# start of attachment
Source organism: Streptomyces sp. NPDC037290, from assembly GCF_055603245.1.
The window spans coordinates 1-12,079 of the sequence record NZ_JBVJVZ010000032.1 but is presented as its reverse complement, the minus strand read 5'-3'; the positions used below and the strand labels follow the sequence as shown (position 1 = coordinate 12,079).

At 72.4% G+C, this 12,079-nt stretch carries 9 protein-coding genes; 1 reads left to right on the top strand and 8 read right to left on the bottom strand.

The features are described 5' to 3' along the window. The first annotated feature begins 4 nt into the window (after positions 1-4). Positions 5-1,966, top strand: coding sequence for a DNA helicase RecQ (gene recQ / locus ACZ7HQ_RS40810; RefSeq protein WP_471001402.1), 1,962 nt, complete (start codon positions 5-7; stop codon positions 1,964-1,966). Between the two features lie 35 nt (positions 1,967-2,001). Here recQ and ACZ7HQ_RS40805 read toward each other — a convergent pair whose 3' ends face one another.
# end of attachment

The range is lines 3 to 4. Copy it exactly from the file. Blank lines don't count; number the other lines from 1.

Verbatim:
At 72.4% G+C, this 12,079-nt stretch carries 9 protein-coding genes; 1 reads left to right on the top strand and 8 read right to left on the bottom strand.

The features are described 5' to 3' along the window. The first annotated feature begins 4 nt into the window (after positions 1-4). Positions 5-1,966, top strand: coding sequence for a DNA helicase RecQ (gene recQ / locus ACZ7HQ_RS40810; RefSeq protein WP_471001402.1), 1,962 nt, complete (start codon positions 5-7; stop codon positions 1,964-1,966). Between the two features lie 35 nt (positions 1,967-2,001). Here recQ and ACZ7HQ_RS40805 read toward each other — a convergent pair whose 3' ends face one another.